This excerpt is taken from the complete article that appears in the April 2016 issue, which is available here.
Building a Teaching Business
From Breaking Ground to Finding Students
I’ve owned and operated my own teaching school, Jeff Salem’s Music Studio, for eleven years. Prior to that I taught percussion lessons at a local music store for twelve years. When I decided to branch out on my own, the decision was made after being on tour with a band for five months. When I returned home I wanted to start teaching again. My first thought was, “If I was just starting to learn the drums, where would I want to go for lessons”?
Location, Location, Location
My first step was to find a suitable location in an area that was close to a highway exit so that potential students wouldn’t have difficulty finding me. I also had to consider options of renting a commercial space or purchasing a larger house so that I could convert part of it into a teaching studio. My main objective was to offer a comfortable setting for students that felt like a home away from home.
I decided to purchase a larger house with my teaching business being run out of the basement, which has a separate entrance so that students don’t have to walk through my front door and living room to get to the lesson rooms. I looked for property that would allow for ample parking, and I made sure to get proper business insurance that allowed me to teach from home. There are plenty of other schools and stores offering drum lessons in my area, so I went about setting my studio apart from the competition by providing a much more comfortable environment for students and parents.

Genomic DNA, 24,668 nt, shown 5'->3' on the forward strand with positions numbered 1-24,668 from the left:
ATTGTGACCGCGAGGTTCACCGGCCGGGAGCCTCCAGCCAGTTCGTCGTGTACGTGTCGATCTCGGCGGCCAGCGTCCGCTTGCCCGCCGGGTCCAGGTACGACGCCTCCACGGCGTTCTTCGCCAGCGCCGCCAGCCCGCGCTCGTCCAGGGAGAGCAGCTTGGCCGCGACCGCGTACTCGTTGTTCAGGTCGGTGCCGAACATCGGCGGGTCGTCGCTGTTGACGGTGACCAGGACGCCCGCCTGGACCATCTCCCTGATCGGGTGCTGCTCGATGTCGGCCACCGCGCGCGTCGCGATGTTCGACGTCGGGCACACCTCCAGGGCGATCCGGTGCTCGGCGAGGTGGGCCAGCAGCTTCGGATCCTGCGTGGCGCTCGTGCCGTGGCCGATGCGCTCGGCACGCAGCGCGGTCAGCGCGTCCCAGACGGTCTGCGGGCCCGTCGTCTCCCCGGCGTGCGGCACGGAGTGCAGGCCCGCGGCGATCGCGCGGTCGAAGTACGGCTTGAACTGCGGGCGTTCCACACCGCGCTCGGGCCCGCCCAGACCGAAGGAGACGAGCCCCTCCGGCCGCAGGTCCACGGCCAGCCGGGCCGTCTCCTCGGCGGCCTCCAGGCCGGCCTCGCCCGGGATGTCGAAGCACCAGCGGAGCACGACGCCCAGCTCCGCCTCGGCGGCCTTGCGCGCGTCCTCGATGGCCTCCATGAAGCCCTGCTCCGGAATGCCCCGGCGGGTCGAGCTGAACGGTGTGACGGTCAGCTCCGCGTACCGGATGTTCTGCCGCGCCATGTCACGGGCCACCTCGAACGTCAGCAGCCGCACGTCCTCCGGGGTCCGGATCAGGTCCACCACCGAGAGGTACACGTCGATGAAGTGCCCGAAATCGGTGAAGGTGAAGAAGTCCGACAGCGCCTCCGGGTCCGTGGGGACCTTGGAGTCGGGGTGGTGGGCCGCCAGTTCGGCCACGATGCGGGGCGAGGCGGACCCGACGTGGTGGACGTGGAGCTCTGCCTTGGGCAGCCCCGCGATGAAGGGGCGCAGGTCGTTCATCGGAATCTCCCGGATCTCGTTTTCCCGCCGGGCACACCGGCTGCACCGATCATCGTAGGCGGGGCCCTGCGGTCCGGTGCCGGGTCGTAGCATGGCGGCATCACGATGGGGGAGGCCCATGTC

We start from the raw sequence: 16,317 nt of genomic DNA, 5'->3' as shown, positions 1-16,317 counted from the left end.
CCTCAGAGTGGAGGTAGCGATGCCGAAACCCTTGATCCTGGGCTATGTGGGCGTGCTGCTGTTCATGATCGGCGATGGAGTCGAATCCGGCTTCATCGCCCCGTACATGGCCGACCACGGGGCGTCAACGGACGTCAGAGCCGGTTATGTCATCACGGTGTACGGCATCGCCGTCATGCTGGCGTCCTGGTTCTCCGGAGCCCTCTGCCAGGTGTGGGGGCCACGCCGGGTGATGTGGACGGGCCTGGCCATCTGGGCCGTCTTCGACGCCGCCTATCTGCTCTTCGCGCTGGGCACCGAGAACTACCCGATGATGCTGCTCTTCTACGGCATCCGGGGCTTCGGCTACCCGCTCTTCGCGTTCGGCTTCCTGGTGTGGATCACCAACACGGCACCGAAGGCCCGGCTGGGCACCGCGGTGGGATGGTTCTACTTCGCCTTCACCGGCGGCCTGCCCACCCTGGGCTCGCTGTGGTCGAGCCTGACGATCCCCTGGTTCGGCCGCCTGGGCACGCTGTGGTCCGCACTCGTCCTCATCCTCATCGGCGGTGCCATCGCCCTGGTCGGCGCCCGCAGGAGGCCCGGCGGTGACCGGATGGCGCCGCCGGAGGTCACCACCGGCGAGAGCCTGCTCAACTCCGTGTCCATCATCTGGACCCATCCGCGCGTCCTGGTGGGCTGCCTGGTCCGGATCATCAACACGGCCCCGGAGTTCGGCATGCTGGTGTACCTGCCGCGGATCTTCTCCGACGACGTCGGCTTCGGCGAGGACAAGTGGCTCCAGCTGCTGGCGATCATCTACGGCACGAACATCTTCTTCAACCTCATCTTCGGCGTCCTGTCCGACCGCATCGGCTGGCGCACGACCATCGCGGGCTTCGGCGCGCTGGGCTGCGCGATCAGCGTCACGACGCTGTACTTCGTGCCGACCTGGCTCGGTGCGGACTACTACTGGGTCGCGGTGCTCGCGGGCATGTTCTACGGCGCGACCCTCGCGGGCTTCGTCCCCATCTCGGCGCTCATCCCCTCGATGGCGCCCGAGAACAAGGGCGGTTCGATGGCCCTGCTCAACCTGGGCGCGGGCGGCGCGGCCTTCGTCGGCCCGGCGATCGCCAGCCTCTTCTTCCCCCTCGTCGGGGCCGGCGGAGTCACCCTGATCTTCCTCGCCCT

The mission statement at J.S. Music Studio is: “Teaching the art of music to all ages in an inspirational, motivating setting and style.” The purpose of this mission statement is to send out the message that I want every student who studies at my studio to enjoy his or her lessons as much as any other hobby. I want students to want to take lessons, rather than being told by their parents that they had to take lessons. To achieve that, I focused on making the studio feel as relaxed as possible, and I made sure to use state-of-the-art equipment.
Check out a video tour of Jeff’s teaching studio below.
For the complete article, check out the April 2016 issue, which is available here.